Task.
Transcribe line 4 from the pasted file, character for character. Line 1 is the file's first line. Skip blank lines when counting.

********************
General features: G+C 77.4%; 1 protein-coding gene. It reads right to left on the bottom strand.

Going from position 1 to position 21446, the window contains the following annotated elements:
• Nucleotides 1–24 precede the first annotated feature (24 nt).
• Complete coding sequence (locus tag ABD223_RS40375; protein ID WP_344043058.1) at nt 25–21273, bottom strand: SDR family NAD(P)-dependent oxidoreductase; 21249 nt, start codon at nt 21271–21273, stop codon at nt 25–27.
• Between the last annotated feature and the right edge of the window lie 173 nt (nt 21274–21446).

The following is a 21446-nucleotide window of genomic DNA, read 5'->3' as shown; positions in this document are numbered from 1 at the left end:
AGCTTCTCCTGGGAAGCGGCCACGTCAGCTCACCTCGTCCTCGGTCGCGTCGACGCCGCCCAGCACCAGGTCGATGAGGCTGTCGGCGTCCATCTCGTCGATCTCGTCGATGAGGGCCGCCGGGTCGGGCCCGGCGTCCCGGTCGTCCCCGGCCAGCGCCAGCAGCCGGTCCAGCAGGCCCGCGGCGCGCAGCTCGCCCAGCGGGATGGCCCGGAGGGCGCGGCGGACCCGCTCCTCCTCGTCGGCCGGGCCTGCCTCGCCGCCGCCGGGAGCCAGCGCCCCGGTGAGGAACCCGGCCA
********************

• Complete coding sequence (locus tag ABD223_RS40375; protein ID WP_344043058.1) at nt 25–21273, bottom strand: SDR family NAD(P)-dependent oxidoreductase; 21249 nt, start codon at nt 21271–21273, stop codon at nt 25–27.